A guide to best practice email marketing and GDPR compliance
Email marketing is one of the most effective ways to touch base with your target audience – you can do it en masse, you can tailor your messaging to ensure you’re getting your key points across, and you can almost guarantee that everyone will see your email popping into their inbox (which is great for brand awareness).
The effectiveness of best practice email marketing is continuously monitored and justified – did you know that 59% of B2B marketers say email is their most effective channel in terms of revenue generation? And email subscribers are 3x more likely to share content on social media than leads who came through another channel.
In this post, I’m going to take you through the key hit-points that you need to factor in to give your email marketing the best chance of success and give a brief overview of what you need to do to ensure you don’t break the new GDPR compliance rules.
Let’s take a look!
Get to the point – your subject line
To be quite frank, if your subject line doesn’t entice the reader or immediately intrigue them, you’ve fallen at the first hurdle.
Your subject line is the first thing the reader sees, and their attention span for email marketing will only be a few seconds, so make it sharp, snappy and of interest to the reader.
Some best practice email marketing methods for your subject line include:
- Giving a brief overview of your offer and a short description of the content e.g. Email Marketing [Guide]
- Highlighting whether your content includes videos/infographics – clickthrough rates can increase by 30-35%
- Make your offer obvious – e.g. instead of writing ‘Want cheaper coffee?’, write ‘30% off coffee this week’
Using software like Campaign Monitor allows you to assess your open rate, as well as carry out A/B testing to see what type of subject line works best for your brand. Give it a go!
Optimize your content
The point of an email marketing campaign is to get your key messaging across to your target audience, with the hope that they will then take action and become a customer/client/utilise your offering.
With that being said, you need to make sure you’re sending across your best content. The most importance considerations should be:
- Finding out what your database’s pain-points are – there’s no point getting in touch if you’re not offering a solution to a problem
- Offer a plain text version of the email so your database is guaranteed to see your content
- Run a spelling and grammar test – your reputation is at risk if you send out poorly worded or misspelled content
- Send the email to yourself and read it aloud – proofreading your own content is a must
- Send a test email to someone else to get a second opinion
Along with this, make sure that you’re utilising short paragraphs, use bullet points so your key messages are clear, include links to your website and any relevant collateral, and most importantly include a strong call to action (CTA) to ensure a greater take-up.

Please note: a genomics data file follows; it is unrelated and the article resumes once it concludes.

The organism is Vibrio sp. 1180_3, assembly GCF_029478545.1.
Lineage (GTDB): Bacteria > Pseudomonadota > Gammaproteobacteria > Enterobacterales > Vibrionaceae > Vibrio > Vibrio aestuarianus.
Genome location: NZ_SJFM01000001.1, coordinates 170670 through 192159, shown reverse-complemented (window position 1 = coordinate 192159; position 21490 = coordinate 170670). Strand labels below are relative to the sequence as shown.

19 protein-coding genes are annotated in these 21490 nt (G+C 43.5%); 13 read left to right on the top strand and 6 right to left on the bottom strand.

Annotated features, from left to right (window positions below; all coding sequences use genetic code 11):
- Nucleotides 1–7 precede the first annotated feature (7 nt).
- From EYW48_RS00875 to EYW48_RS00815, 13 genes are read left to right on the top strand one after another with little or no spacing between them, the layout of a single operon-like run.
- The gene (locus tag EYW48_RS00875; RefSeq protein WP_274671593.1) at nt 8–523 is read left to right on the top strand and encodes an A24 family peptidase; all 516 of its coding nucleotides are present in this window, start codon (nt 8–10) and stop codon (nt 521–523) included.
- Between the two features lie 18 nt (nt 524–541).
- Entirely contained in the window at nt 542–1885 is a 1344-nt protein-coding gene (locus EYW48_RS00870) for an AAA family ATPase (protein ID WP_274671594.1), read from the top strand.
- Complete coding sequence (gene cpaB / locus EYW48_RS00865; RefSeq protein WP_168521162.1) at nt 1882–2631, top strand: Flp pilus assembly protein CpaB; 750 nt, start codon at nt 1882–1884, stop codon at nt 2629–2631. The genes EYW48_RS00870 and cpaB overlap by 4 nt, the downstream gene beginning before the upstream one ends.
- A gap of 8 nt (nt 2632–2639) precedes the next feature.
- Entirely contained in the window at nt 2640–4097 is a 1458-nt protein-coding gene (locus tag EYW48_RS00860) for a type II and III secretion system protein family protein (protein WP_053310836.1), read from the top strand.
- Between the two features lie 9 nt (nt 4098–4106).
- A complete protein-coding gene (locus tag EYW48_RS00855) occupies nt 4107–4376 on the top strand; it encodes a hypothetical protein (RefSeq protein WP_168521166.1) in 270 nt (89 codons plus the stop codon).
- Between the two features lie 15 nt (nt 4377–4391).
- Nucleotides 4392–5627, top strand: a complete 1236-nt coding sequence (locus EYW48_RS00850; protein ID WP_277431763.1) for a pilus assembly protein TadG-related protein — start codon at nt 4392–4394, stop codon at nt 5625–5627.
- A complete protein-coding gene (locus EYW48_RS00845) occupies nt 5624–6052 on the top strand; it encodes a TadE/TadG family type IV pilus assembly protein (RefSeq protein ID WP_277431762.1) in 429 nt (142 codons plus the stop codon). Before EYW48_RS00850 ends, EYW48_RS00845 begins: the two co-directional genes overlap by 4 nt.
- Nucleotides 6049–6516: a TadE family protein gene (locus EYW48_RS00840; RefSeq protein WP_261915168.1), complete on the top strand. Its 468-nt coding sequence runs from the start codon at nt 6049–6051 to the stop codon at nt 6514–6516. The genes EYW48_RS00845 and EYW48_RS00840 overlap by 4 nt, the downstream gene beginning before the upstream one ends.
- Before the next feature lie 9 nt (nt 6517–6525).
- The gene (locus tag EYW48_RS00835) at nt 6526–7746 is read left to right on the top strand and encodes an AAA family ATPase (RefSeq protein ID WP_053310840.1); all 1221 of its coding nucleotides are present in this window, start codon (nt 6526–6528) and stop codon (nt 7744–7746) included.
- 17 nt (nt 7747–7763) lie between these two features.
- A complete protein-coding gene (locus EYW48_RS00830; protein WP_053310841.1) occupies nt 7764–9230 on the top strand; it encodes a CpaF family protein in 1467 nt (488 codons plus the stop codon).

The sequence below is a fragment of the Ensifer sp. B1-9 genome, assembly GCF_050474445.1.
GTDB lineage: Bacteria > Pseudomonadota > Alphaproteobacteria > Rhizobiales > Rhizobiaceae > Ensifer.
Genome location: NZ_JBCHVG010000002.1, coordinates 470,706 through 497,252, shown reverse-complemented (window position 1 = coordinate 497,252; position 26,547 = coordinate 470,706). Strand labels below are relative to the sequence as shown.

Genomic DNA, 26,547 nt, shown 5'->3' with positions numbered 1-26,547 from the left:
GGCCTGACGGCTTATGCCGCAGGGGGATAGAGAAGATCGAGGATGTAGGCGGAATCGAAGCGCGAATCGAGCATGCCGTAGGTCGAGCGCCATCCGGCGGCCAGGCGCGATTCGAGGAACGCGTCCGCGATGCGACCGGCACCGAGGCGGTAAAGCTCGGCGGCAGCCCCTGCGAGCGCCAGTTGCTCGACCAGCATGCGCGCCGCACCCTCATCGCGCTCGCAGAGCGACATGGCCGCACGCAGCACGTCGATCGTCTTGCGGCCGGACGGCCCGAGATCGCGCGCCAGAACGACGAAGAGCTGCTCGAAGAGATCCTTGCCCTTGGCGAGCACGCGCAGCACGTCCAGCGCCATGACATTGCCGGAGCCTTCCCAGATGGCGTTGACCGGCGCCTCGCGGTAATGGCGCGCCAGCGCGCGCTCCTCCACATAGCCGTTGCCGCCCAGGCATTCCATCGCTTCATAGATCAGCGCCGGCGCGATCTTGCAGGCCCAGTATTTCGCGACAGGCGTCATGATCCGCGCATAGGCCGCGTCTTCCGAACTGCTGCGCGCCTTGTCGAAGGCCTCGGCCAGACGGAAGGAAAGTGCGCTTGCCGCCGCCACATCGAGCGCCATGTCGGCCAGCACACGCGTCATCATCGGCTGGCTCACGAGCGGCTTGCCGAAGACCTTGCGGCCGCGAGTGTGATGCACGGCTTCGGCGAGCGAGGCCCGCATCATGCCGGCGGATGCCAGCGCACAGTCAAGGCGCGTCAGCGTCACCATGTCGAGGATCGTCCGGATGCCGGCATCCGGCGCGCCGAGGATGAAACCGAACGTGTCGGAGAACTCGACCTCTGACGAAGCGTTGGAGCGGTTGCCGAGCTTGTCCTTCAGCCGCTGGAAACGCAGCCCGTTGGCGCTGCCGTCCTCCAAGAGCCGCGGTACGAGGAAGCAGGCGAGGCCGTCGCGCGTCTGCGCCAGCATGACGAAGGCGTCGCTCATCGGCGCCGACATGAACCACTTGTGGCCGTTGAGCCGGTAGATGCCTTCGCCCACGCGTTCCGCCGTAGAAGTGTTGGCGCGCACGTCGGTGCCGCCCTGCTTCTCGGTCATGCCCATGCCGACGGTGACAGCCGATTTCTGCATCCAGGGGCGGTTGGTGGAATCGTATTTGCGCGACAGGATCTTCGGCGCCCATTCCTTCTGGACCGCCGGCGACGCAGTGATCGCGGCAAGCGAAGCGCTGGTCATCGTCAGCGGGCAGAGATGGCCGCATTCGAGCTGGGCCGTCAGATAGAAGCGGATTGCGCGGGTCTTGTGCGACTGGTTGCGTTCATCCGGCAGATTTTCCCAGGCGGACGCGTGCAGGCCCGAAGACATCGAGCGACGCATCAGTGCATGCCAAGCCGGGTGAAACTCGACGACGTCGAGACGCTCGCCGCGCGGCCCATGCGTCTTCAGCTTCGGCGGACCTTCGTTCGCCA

Update your database
This may seem glaringly obvious, but it’s something that marketing professionals seem to frequently omit from their email marketing – updating their database with relevant, interested parties.
We utilize email marketing for both our clients and our own purposes, so we’re frequently trying to update our database to ensure maximum ROI.
If someone gives you their consent to be added to your database for a specific reason – whether they’ve filled in a form to get your latest eBook and want to receive more updates, or have asked to be invited to your next big networking event, make sure you include them in your future marketing for similar events.
No matter how good your email marketing campaign is, it won’t matter if it’s not going to those who actually want it.
GDPR – a quick overview
Whilst we’re talking databases, the GDPR compliance rules that are coming in across Europe will change the way we can market to our databases.
Unless each individual that you’re marketing to has agreed to continue receiving emails, or you believe that the individual has legitimate interest in your content e.g. they’ve come to your workshops before so they will probably want to come to your next one, then you cannot market to them. If you’re found to be breaking GDPR guidelines, you will be on the receiving end of a very hefty fine.
Here are the seven key principles you need to adhere to:
- Lawfulness, fairness and transparency
- Personal data shall be processed lawfully, fairly and in a transparent manner
- Purpose limitation
- Personal data shall be collected for specified, explicit and legitimate purposes
- Data minimisation
- Personal data shall be adequate, relevant and limited to what is necessary in relation to the purposes for which they are processed
- Personal data shall be accurate and continuously kept up to date
- Storage limitation
- Personal data shall be kept in a form which permits identification of data subjects for no longer than is necessary for the purposes for which the personal data are processed
- Integrity and confidentiality
- Personal data shall be processed in a manner that ensures appropriate security of the personal data – any breach of security will result in a fine
- The controller shall be responsible for, and be able to demonstrate compliance with the GDPR
And that’s it
There we have it – a brief overview of best practice email marketing and GDPR compliance. It’s clear that email marketing is still a huge tactic for securing new business and building further relationships with your database, but it’s important you do it right, have your customer’s needs in mind, and comply to GDPR guidelines.
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